But there are literally hundreds of other cities in China that surpass the million-people mark – hundreds of underappreciated big cities with swagger and culture to rival Shanghai. Here, we’ve chosen Kunming, a city in the southwestern Yunnan province.

Kunming’s proximity to Southeast Asia means that its temperature is tropical, its food is fiery, and its ethnic makeup is anything but homogenous. It’s also a gorgeous city with ample green space, impressive pagodas and several nearby cultural sites.

The weather here is humid and wet in the summer, so we recommend packing light women's t-shirts or men’s tees made from merino wool, which can ably wick moisture and keep you cool.

Swap Paris for Quebec City

Paris is Paris. It’s the perennial “dream location” for many foreigners who romanticize the charming cafés, high-minded gastronomy and effortlessly cool Parisians. Its romantic status has even given rise to the term “Paris Syndrome,” coined by a Japanese psychiatrist to refer to “a sense of extreme disappointment” that Paris wasn’t what visitors expected.

If you're looking to avoid a potential case of Paris Syndrome but still want the chic Francophone experience, consider Canada's Quebec City. A small slice of Europe in North America, Quebec City’s evocative cobbled streets and warm cafés are a magnificent substitute for Paris.

Granted, it gets a lot colder in Quebec than in Paris, but that’s nothing a pair of comfortable leggings can’t address. If you’re heading to Quebec in winter, browse Unbound Merino’s line of warm men’s and women’s clothing. With the money you save missing a transcontinental flight, you can stock up on several high-quality merino garments!

Try Puebla Instead of Mexico City

This one's tricky because we love Mexico City. We love its brash attitude, its wildly delicious street food, its museums, parks, mezcalerias and more. But it is a beaten path. Several tourists, mainly American, flock to Mexico each year. And while they tend to concentrate on beach destinations like Cancun and Puerto Vallarta, they get their “big city fix” in Mexico City.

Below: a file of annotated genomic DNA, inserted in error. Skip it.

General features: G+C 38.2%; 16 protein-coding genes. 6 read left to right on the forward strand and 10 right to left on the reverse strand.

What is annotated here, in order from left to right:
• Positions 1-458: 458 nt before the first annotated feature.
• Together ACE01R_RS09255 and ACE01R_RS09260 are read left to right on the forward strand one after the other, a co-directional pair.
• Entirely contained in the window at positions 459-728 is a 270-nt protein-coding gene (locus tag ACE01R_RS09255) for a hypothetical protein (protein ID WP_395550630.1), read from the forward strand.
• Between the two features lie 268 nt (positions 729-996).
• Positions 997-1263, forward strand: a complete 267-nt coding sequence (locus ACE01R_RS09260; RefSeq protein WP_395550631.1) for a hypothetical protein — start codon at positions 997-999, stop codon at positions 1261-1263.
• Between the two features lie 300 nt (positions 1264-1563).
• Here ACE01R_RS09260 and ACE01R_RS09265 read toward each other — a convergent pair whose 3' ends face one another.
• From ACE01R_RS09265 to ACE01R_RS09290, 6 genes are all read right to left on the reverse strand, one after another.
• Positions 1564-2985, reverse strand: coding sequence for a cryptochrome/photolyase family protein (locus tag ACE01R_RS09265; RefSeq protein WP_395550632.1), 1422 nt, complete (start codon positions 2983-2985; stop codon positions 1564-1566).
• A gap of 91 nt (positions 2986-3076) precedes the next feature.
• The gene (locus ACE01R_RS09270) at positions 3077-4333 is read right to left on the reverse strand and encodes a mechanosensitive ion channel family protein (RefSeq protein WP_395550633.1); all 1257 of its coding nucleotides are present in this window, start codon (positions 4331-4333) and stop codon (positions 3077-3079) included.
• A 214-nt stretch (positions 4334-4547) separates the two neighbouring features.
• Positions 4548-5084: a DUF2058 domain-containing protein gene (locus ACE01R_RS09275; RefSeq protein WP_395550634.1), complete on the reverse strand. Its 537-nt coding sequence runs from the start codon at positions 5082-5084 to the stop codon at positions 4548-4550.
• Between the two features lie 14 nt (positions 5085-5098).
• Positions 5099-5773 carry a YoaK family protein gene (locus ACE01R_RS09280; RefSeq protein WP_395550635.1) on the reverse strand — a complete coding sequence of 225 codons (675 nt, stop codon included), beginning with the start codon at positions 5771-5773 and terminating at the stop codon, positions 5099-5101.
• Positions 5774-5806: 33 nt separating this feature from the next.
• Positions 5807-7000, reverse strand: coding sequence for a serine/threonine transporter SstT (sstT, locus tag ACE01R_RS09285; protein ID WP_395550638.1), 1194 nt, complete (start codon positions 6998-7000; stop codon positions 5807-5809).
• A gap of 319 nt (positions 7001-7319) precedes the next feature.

But Mexico has cities beyond Mexico City (wrap your head around that sentence!). For our money, one of the best has to be Puebla, nestled between the Sierra Madre and Sierra Nevada Mountain Ranges. The city is famous among Mexicans for its rich arts culture, colonial architecture, boisterous festivals and unique cuisine (like mole poblano). Yet, for all its Mexican tourists, the city doesn’t get nearly enough love from foreign travellers.

If you want to visit Puebla, but don’t want to give up Mexico City, you’re in luck. Most international flights into Puebla are routed through Mexico City, meaning you can take a lengthy layover, having your tacos and eating them too.

For more off-the-beaten-path destinations in North America, check out the roundup we wrote at the link.


Credit: freepik Via Freepik

Between Cairo and Cape Town, You’ll Find Kigali

Travellers to Africa tend to focus their appreciation on historically rich northern countries like Egypt, or whiter countries like South Africa. Undoubtedly, there are plenty of great places to visit in either country. Cairo is a “bucket list” trip for history buffs and food lovers alike. And Cape Town’s museums, parks and nightlife spots are top-notch.